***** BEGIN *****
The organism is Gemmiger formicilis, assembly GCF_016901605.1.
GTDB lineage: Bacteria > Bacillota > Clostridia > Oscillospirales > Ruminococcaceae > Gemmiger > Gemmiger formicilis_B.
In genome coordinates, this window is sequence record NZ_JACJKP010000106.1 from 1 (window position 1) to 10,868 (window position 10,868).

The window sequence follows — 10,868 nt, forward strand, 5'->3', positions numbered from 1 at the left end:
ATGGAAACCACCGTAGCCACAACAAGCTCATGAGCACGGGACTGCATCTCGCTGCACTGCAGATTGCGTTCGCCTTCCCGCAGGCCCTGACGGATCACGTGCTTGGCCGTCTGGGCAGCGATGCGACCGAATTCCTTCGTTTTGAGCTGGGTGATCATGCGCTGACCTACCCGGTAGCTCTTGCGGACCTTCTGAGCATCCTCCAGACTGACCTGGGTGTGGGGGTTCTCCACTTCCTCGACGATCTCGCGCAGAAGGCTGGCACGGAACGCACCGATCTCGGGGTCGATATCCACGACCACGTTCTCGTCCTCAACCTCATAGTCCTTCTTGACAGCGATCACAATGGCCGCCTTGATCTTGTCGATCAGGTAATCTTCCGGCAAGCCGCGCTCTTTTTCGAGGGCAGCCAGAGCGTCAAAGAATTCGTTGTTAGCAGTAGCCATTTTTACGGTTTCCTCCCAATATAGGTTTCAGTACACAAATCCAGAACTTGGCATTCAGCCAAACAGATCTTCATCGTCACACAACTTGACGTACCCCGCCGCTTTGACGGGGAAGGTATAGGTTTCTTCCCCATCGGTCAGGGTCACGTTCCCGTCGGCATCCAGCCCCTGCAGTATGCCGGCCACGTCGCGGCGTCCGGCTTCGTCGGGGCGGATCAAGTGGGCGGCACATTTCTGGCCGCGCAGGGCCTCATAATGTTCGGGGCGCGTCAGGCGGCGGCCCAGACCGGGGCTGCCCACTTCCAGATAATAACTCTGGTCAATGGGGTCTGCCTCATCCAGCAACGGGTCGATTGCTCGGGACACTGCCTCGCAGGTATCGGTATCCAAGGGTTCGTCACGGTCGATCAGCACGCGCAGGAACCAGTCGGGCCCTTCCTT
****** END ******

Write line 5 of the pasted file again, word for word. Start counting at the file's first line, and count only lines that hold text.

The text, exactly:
ATGGAAACCACCGTAGCCACAACAAGCTCATGAGCACGGGACTGCATCTCGCTGCACTGCAGATTGCGTTCGCCTTCCCGCAGGCCCTGACGGATCACGTGCTTGGCCGTCTGGGCAGCGATGCGACCGAATTCCTTCGTTTTGAGCTGGGTGATCATGCGCTGACCTACCCGGTAGCTCTTGCGGACCTTCTGAGCATCCTCCAGACTGACCTGGGTGTGGGGGTTCTCCACTTCCTCGACGATCTCGCGCAGAAGGCTGGCACGGAACGCACCGATCTCGGGGTCGATATCCACGACCACGTTCTCGTCCTCAACCTCATAGTCCTTCTTGACAGCGATCACAATGGCCGCCTTGATCTTGTCGATCAGGTAATCTTCCGGCAAGCCGCGCTCTTTTTCGAGGGCAGCCAGAGCGTCAAAGAATTCGTTGTTAGCAGTAGCCATTTTTACGGTTTCCTCCCAATATAGGTTTCAGTACACAAATCCAGAACTTGGCATTCAGCCAAACAGATCTTCATCGTCACACAACTTGACGTACCCCGCCGCTTTGACGGGGAAGGTATAGGTTTCTTCCCCATCGGTCAGGGTCACGTTCCCGTCGGCATCCAGCCCCTGCAGTATGCCGGCCACGTCGCGGCGTCCGGCTTCGTCGGGGCGGATCAAGTGGGCGGCACATTTCTGGCCGCGCAGGGCCTCATAATGTTCGGGGCGCGTCAGGCGGCGGCCCAGACCGGGGCTGCCCACTTCCAGATAATAACTCTGGTCAATGGGGTCTGCCTCATCCAGCAACGGGTCGATTGCTCGGGACACTGCCTCGCAGGTATCGGTATCCAAGGGTTCGTCACGGTCGATCAGCACGCGCAGGAACCAGTCGGGCCCTTCCTT